Juniper: What about us?
Juniper Networks Inc. (NYSE: JNPR) has been accustomed to playing the smaller, pesky competitor to Cisco. Its stock was hammered 5% today in sympathy with Cisco's earnings. But what's more noticeable is that Juniper's stock has fallen more than 50% in the past year -- during a rising market.
What gives? My sources say that Juniper's market cap has been knee-capped by lingering concerns about its QFabric switching product and concerns about the telecom spending environment in general. Juniper gets the bulk of its revenue from service providers, while Cisco taps mostly enterprise (or corporate) clients. Telecom operators just aren't spending like they used to on routers.
And what of QFabric? It's a massively important product, because it's part of Juniper new datacenter "architecture" -- its new design for connecting networking products. QFabric allows datacenters to "virtualize" large switches, or connect them in disparate physical locations so that they act as one large device.
After being released with much fanfare in 2011, the product has been plagued with technical issues and whispers in the networking circles that it just plain doesn't work. At the very least, it's been a rocky launch. One of my sources says this is the major issue weighing down shares, but he thinks Juniper will fix the problem by plugging the next generation of chips into the box.
What does Juniper have to say about it? As usual, it claims better performance than Cisco. Enterprise marketing director Abner Germanow told me Juniper's new line of switches will offer superior performance for datacenters, where much of the growth in networking is happening. "The compute architecture has changed -- they are virtualized. We have moved to a pooled" model of computing.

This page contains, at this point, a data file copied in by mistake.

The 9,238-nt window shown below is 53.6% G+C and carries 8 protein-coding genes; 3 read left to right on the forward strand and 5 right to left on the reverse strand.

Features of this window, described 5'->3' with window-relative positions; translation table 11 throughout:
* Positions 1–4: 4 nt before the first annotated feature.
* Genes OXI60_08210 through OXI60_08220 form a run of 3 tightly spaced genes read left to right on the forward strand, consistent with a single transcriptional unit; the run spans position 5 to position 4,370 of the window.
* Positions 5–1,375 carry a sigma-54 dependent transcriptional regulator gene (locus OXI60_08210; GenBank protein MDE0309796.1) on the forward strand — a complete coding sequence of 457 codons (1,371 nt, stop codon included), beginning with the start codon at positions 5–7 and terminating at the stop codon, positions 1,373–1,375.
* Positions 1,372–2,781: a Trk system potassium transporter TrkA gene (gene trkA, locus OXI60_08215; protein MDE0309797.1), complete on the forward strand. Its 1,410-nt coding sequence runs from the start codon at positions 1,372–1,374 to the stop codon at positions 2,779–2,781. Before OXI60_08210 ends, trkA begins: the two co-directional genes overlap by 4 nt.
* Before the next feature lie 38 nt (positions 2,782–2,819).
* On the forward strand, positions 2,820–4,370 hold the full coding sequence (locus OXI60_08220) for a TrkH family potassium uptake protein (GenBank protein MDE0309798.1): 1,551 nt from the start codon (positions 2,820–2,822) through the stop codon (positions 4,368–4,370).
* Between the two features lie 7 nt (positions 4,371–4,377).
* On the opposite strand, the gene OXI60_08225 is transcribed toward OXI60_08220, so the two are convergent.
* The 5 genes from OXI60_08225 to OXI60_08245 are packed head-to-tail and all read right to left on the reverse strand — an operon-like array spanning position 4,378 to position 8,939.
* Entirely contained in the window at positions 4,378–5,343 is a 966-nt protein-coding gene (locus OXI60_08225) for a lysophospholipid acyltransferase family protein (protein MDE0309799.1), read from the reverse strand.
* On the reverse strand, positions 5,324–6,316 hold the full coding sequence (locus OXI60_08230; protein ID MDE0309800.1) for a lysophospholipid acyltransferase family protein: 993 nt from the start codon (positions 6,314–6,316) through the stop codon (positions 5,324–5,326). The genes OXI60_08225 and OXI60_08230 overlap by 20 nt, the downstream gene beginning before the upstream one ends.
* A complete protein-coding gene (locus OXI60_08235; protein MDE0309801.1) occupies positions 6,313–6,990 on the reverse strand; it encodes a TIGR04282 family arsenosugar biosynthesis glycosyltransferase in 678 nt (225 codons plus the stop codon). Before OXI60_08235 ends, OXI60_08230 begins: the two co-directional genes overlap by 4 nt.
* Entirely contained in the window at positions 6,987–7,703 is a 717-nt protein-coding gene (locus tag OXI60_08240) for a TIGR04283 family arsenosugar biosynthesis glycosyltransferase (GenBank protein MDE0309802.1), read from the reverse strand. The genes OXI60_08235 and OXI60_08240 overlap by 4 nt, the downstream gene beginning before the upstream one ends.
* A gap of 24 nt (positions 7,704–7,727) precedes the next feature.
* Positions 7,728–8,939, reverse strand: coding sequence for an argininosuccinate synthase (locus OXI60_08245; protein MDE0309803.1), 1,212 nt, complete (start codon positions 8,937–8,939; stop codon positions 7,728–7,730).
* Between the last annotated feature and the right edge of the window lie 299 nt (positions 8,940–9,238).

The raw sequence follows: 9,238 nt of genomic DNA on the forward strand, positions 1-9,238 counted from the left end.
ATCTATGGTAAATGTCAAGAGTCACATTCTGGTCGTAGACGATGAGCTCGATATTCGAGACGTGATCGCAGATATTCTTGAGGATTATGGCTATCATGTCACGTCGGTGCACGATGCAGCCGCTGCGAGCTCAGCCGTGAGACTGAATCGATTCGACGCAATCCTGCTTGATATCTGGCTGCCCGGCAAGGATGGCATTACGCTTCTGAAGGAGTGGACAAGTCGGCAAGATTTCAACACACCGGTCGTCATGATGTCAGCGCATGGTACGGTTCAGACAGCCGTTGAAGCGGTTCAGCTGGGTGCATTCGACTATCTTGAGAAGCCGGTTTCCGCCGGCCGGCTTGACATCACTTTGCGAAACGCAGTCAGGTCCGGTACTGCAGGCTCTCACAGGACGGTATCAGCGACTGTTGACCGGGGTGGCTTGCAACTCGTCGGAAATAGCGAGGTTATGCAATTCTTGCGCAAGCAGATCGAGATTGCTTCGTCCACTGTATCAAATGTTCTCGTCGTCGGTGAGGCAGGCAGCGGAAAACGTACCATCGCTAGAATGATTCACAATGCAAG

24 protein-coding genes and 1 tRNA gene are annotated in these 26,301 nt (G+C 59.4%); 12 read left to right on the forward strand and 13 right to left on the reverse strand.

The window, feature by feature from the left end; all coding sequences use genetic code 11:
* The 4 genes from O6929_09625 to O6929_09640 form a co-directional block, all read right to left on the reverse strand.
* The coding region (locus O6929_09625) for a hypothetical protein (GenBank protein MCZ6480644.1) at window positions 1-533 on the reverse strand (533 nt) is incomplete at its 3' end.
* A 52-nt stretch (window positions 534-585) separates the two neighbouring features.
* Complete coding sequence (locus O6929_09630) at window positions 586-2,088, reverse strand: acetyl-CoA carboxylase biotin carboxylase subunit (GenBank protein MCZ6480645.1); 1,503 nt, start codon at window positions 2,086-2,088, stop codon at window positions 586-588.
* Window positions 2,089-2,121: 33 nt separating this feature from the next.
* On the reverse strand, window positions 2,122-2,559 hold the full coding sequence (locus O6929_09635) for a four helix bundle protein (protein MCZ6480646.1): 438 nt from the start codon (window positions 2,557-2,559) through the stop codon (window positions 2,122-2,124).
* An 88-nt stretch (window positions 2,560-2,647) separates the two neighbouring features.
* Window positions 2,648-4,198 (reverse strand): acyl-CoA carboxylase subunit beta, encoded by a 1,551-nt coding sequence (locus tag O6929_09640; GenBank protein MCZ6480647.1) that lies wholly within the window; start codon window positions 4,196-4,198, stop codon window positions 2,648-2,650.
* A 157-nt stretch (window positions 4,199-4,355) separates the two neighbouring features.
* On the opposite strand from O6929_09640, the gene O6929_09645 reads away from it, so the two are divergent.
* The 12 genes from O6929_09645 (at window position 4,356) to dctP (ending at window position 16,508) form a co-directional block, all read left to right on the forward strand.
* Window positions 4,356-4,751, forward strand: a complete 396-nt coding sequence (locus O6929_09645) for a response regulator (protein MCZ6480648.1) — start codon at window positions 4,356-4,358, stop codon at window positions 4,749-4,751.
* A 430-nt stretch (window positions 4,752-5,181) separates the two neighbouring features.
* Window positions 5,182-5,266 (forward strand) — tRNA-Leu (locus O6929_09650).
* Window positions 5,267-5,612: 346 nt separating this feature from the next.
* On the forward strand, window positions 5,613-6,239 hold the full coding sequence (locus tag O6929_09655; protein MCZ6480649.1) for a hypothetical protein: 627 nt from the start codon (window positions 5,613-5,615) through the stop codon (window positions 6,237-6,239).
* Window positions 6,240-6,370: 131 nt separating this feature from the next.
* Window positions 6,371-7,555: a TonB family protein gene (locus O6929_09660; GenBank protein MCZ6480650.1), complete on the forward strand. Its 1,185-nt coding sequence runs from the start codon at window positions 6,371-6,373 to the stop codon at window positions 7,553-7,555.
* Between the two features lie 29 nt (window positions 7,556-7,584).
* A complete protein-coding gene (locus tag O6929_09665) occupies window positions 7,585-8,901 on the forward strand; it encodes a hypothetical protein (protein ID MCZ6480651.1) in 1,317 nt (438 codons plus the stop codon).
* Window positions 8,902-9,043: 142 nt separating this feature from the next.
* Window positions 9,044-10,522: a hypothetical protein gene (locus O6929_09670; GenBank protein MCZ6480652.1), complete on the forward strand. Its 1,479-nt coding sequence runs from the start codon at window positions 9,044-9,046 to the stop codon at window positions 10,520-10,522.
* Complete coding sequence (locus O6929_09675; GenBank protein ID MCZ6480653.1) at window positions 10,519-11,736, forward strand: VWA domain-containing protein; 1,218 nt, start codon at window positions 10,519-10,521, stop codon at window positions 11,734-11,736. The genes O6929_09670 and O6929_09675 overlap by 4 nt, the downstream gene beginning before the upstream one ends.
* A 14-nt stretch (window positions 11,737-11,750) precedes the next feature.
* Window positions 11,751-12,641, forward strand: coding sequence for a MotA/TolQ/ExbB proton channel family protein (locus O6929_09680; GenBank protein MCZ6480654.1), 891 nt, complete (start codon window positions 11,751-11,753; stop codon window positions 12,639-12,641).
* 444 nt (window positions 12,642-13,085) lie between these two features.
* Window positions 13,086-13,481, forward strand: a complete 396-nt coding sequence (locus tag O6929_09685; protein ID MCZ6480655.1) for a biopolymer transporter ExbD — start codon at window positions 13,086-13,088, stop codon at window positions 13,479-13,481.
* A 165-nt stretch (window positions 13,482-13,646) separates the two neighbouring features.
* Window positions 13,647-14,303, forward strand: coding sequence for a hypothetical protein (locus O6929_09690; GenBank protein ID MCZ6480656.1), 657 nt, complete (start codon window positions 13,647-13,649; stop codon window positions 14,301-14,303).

Are you cloud computing newbies looking for a translation of "pooled compute"? Computing power is moving into mammoth, centrally located datacenters than can be accessed from afar by either corporate networks or consumers. This is cloud computing. Juniper says its architecture will excel in large datacenters, because it will allow network designers to tie together big switches in a more efficient way.
It's a good story, but it hinges largely on QFabric being successful. Juniper investors should watch the progress of QFabric carefully. If it gets patched up quickly, you could see Juniper shares bounce back quickly. Just a year ago, the stock was trading at nearly $40. Today it changed hands at $18.
Citrix eyes ADC market
This discussion of cloud computing and virtualization brings to mind Citrix Systems Inc. (Nasdaq: CTXS), one of the leaders in this space. But Citrix also has an interesting niche in the application delivery controller (ADC) market. Its NetScaler networking devices help businesses speed up the delivery of applications.
With the release of NetScaler 10, Citrix is hoping to step up its efforts in the ADC market, where F5 Networks Inc. (Nasdaq: FFIV) is the leader. Citrix product manager Steve Shah made the pitch that the NetScaler business is growing fast and is underappreciated. He also called F5 Networks a "one-trick pony" -- its largest and most successful product is its ADC line, whereas Citrix has several large, growing business lines.
Shah says industry analysts put the ADC total addressable market at about $2.5 billion, and it's clear that Citrix wants to grab a bigger piece of that.
That's a wrap from Vegas, where the lines are long and the pools are cool.